Criteria for evaluating programs

Published: November 2010

This page outlines the major criteria we used, from 2009-2011, in the initial formation of our list of priority programs in international aid.

We sought out programs that were associated with past demonstrated success in improving people's lives - i.e., have a track record, and/or were recommended by experts who explicitly seek to compare programs and identify the most promising ones. As discussed below, we have placed less weight on the latter criterion over time, due to issues that have emerged with the methodologies used for these comparisons.

Track record

We have a strong preference for programs that have had demonstrable past success in improving lives - a preference we believe is particularly appropriate for individual donors seeking to help people they ultimately know very little about. The evidence we consider falls into two categories:

  • "Micro" evidence refers to evidence from relatively contained, small-scale studies of a program's effects. We prefer to rely on randomized, controlled evaluations (more on this approach on the Poverty Action Lab website and in Duflo and Kremer 2008); we use the term "high quality" to refer to evaluations that use this basic approach. When necessary, we also sometimes utilize non-randomized evaluations, but generally focus more on "high quality" studies.

    A well-designed "micro" study can leave very little doubt about a program's effects at a particular time and place. On the other hand, it leaves questions about how the results of a small, carefully executed program would translate on a larger scale - in new environments, often with less oversight, and with other concerns as well. For example, a study may find that people with loans earn more than people without loans, but this could be a simple matter of competitive advantage of those already receiving loans - it may be that extending loans to everyone would not make an area better off on net.1

  • "Macro" evidence refers to evidence from programs carried out on a large scale (regional, national, or multinational) without separating people into "treatment groups" and "control groups." "Macro" evidence inherently does not come from carefully controlled studies, and so it can always potentially be wrongly attributing impact to a program - for example, one might observe that child mortality fell sharply following the introduction of a vaccination program, when in fact other factors (such as generally improving standards of living) had more to do with the decline. However, we consider a "macro" story to be an important indicator that a program can work on a large scale.

We have the highest confidence in programs that are supported by both types of evidence - programs that have been rigorously demonstrated to be effective on a small scale, and that have been associated (even if loosely) with larger-scale successes.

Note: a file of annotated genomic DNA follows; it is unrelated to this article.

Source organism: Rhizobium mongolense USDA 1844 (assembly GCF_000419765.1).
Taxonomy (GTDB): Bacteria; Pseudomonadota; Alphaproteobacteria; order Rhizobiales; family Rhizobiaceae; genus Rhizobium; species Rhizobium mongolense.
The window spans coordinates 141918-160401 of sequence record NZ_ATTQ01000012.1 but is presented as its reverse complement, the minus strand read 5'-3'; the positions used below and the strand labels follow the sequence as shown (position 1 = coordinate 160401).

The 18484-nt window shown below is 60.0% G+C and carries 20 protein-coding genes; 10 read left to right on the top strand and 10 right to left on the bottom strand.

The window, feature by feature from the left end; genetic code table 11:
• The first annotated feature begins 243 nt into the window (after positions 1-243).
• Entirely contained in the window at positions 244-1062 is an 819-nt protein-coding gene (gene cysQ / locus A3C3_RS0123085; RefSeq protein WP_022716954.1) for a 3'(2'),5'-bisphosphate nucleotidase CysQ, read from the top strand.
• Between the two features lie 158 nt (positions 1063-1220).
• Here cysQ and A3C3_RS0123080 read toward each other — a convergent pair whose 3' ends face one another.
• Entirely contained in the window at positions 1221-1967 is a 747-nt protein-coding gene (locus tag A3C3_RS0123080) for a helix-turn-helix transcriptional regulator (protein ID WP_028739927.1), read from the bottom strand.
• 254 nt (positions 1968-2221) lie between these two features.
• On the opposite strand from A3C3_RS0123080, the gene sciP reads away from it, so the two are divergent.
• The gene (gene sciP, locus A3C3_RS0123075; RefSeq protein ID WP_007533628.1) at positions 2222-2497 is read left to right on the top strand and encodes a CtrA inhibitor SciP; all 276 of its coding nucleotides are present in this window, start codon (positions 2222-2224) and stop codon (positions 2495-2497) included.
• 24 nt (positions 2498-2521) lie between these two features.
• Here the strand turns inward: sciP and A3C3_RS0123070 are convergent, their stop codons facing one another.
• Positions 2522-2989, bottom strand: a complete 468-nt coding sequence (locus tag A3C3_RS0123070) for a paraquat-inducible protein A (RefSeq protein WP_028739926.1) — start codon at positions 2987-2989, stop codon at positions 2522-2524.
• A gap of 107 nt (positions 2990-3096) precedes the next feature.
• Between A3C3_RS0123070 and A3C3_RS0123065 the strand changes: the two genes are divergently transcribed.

Below are sources we've found particularly useful in assessing programs' track records.

Cochrane Library

The Cochrane Library2 publishes reviews of the evidence for healthcare interventions, focusing on high-quality "micro" evaluations (as defined above). We have found that its reports generally review a large number of studies and are very clear about the findings, strengths and weaknesses of these studies. For health programs, when there are often many high-quality evaluations available, we therefore use Cochrane as our main source of information on "micro" evidence when possible.

J-PAL and IPA

The Abdul Latif Jameel Poverty Action Lab (J-PAL) and Innovators for Poverty Action (IPA) are groups that focus on the use of randomized (what we call "high quality") evaluations of developing-world anti-poverty programs. We believe that their lists of working papers,3 which include many evaluations that were not directly carried out by the organizations themselves, represent a significant proportion of the available high-quality "micro" evidence on relevant non-health-centered programs.

Millions Saved: Proven Successes in Global Health

Millions Saved: Proven Successes in Global Health (cited here as Levine et al. 2004) is a publication by the Center for Global Development with 20 case studies on large-scale success stories; it has been cited multiple times as an example of success stories in international aid.4 It is not a complete list,5 and we have not relied on it exclusively, but it is the only compilation of large-scale success stories we have found (in global health or in other areas) that is relatively clear about its information sources and about its criteria.6 We have done some vetting of its conclusions and feel that it is generally a fairly reliable source.7 It is our primary source for "macro" evidence.

Recommendations from comparative analyses